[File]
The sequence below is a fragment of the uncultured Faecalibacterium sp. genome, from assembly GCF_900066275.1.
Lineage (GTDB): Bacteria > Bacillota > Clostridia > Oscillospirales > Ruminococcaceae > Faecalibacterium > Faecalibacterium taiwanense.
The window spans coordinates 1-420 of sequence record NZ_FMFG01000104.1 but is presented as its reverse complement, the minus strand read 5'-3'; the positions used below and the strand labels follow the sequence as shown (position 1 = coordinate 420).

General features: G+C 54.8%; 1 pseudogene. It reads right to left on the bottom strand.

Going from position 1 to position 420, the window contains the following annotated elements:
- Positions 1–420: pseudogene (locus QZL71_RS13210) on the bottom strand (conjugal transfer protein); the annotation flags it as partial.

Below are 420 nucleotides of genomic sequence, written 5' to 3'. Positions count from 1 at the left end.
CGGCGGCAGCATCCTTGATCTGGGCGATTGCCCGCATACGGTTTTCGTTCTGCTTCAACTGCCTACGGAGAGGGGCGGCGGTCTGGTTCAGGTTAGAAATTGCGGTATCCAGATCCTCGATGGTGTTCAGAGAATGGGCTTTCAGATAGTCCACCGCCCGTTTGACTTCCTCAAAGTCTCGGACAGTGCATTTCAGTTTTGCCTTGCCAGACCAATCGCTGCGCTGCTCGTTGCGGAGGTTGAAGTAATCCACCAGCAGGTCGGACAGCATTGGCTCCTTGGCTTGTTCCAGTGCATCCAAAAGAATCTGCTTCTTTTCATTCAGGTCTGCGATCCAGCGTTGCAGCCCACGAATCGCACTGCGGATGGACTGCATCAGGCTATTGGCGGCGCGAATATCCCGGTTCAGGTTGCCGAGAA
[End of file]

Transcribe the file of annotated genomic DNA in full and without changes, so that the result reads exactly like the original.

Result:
The sequence below is a fragment of the uncultured Faecalibacterium sp. genome, from assembly GCF_900066275.1.
Lineage (GTDB): Bacteria > Bacillota > Clostridia > Oscillospirales > Ruminococcaceae > Faecalibacterium > Faecalibacterium taiwanense.
The window spans coordinates 1-420 of sequence record NZ_FMFG01000104.1 but is presented as its reverse complement, the minus strand read 5'-3'; the positions used below and the strand labels follow the sequence as shown (position 1 = coordinate 420).

General features: G+C 54.8%; 1 pseudogene. It reads right to left on the bottom strand.

Going from position 1 to position 420, the window contains the following annotated elements:
- Positions 1–420: pseudogene (locus QZL71_RS13210) on the bottom strand (conjugal transfer protein); the annotation flags it as partial.

Below are 420 nucleotides of genomic sequence, written 5' to 3'. Positions count from 1 at the left end.
CGGCGGCAGCATCCTTGATCTGGGCGATTGCCCGCATACGGTTTTCGTTCTGCTTCAACTGCCTACGGAGAGGGGCGGCGGTCTGGTTCAGGTTAGAAATTGCGGTATCCAGATCCTCGATGGTGTTCAGAGAATGGGCTTTCAGATAGTCCACCGCCCGTTTGACTTCCTCAAAGTCTCGGACAGTGCATTTCAGTTTTGCCTTGCCAGACCAATCGCTGCGCTGCTCGTTGCGGAGGTTGAAGTAATCCACCAGCAGGTCGGACAGCATTGGCTCCTTGGCTTGTTCCAGTGCATCCAAAAGAATCTGCTTCTTTTCATTCAGGTCTGCGATCCAGCGTTGCAGCCCACGAATCGCACTGCGGATGGACTGCATCAGGCTATTGGCGGCGCGAATATCCCGGTTCAGGTTGCCGAGAA